There are inherent challenges in obtaining homogeneous data for coastal waters making the data available to be fully conclusive since it is difficult to accurately quantify the gas transfer velocity as, it is influenced by a wide range of environmental variables, most of which are strongly interlinked. Formal mathematical descriptions are being developed but they are not yet definitive.
Gases are present in our atmosphere as well as in oceans. These gases get mixed with one another as an exchange takes place between the two mediums regarding the gases present in them. Our atmosphere contains a number of gases such as nitrogen, oxygen, carbon dioxide and many other gases (Tokoro, et al 2007). Likewise, the oceans also contain a number of different gases that get emitted into the air. Carbon dioxide from the atmosphere that is naturally created as well as fabricated because of man’s effort enters the seawaters and the oceans pay no hindrance in accepting the carbon dioxide from the atmosphere (Tokoro, et al 2007).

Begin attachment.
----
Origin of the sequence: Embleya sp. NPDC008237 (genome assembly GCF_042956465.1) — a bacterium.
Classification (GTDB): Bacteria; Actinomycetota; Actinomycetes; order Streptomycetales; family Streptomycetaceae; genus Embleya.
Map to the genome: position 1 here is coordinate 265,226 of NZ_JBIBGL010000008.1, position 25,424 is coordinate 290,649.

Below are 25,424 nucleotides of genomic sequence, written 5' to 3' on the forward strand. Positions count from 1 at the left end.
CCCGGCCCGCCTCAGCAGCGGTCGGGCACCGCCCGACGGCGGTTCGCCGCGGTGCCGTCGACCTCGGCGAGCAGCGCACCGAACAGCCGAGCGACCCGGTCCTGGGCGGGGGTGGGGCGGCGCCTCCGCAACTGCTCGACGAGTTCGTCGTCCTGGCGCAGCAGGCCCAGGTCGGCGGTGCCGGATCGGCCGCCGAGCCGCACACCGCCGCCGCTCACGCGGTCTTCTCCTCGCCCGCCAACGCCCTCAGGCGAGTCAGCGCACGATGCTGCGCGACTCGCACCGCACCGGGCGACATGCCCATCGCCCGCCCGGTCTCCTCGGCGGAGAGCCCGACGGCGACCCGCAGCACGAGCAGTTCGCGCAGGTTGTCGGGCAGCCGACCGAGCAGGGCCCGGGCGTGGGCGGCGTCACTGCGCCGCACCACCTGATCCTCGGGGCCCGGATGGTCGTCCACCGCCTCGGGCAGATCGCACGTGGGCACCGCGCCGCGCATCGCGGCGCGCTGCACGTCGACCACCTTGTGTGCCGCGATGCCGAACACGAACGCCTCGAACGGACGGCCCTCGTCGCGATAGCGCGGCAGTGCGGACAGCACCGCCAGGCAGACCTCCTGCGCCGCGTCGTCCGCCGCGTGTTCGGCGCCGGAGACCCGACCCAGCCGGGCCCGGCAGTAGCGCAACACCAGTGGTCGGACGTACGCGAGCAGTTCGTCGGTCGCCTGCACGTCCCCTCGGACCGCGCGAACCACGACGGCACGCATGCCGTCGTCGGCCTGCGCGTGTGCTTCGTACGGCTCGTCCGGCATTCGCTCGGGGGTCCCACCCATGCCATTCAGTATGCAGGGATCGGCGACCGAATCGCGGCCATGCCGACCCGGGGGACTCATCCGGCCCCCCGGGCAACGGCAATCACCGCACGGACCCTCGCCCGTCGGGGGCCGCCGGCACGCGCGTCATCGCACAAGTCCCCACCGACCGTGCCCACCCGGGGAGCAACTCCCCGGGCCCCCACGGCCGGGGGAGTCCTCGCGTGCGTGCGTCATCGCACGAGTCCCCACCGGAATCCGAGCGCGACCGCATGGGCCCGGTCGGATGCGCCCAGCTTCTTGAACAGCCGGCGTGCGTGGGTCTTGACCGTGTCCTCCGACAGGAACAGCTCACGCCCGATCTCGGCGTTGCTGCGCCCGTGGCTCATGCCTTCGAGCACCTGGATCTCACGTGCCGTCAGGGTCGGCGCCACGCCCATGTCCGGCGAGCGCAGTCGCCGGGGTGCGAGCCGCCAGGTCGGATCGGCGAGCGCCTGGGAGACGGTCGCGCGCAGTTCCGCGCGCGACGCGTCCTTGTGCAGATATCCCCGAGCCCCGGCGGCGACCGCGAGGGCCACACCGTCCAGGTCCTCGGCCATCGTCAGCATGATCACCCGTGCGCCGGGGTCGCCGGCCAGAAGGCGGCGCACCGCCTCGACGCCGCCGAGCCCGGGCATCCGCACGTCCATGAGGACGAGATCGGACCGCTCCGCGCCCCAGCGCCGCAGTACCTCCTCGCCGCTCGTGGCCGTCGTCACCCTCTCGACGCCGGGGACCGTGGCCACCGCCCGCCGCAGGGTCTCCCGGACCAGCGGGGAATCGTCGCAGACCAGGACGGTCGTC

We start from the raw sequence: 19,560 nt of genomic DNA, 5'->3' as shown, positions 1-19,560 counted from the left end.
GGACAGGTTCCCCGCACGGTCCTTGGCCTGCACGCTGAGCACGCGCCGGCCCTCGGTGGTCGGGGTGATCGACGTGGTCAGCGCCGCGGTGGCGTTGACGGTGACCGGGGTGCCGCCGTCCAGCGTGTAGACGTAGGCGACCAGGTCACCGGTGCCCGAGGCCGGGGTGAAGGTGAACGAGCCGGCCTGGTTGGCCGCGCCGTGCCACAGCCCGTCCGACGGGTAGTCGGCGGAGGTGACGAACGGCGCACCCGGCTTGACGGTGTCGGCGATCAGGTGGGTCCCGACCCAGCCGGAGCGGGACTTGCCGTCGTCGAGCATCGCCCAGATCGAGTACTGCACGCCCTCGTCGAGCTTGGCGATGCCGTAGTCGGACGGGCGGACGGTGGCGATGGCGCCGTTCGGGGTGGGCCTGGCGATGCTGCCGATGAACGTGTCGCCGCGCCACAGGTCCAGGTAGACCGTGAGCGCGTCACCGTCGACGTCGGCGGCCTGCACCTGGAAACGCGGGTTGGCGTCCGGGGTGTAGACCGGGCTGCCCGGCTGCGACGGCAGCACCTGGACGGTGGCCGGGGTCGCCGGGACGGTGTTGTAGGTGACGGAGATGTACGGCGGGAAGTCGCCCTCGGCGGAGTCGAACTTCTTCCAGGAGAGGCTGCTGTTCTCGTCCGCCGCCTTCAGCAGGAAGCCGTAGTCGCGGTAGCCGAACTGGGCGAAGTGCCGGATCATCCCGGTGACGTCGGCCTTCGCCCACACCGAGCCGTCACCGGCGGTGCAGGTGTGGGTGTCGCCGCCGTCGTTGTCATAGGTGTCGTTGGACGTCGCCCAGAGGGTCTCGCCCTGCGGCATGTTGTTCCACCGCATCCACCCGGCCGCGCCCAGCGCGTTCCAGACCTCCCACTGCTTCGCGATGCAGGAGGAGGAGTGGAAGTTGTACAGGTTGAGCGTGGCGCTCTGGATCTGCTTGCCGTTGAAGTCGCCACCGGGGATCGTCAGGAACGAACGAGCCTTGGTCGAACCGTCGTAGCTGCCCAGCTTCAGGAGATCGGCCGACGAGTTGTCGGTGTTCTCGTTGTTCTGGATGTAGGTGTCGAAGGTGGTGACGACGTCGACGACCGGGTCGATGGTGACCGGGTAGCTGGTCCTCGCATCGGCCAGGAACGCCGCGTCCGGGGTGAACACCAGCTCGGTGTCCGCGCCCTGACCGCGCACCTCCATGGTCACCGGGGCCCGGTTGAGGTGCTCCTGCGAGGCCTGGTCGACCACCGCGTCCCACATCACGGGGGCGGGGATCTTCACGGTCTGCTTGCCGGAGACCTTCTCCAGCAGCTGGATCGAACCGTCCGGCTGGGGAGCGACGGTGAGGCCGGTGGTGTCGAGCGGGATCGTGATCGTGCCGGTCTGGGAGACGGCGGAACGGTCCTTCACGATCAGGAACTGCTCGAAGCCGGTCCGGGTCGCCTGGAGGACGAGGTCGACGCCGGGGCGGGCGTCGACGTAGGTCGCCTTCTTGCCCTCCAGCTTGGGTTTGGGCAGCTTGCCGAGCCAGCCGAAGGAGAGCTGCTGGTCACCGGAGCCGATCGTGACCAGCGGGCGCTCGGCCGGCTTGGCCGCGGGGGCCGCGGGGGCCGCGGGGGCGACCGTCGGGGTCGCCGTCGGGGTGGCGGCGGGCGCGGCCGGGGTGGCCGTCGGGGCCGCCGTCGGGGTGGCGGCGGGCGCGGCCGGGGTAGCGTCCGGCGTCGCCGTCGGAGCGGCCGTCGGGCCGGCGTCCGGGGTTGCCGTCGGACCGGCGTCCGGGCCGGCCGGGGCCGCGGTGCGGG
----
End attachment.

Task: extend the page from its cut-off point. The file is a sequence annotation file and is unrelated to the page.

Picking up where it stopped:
Just as carbon dioxide from the atmosphere enters the water of the oceans, similarly, the gases from oceans such as methyl iodide and dimethyl sulphide enter the atmosphere and affects the earth’s atmosphere (Tokoro, et al 2007). There are many factors that affect the exchange the gases between seawater and atmosphere such as wind speed and temperature (ABE, et al 2010). Speed and temperature play a crucial role in affecting the exchange of gases as it is due to these factors that the process of gas exchange between seawater and air gets started and even gets faster or lower.
Coastal zones are important sites to notice the exchange of gases between atmosphere and seawater. A descriptive account of air and sea gas exchange in the coastal zones can be found in this paper, as the purpose of this paper is to inform about this exchange.
Chemical oceanography encompasses both inorganic and organic chemistry and it involves the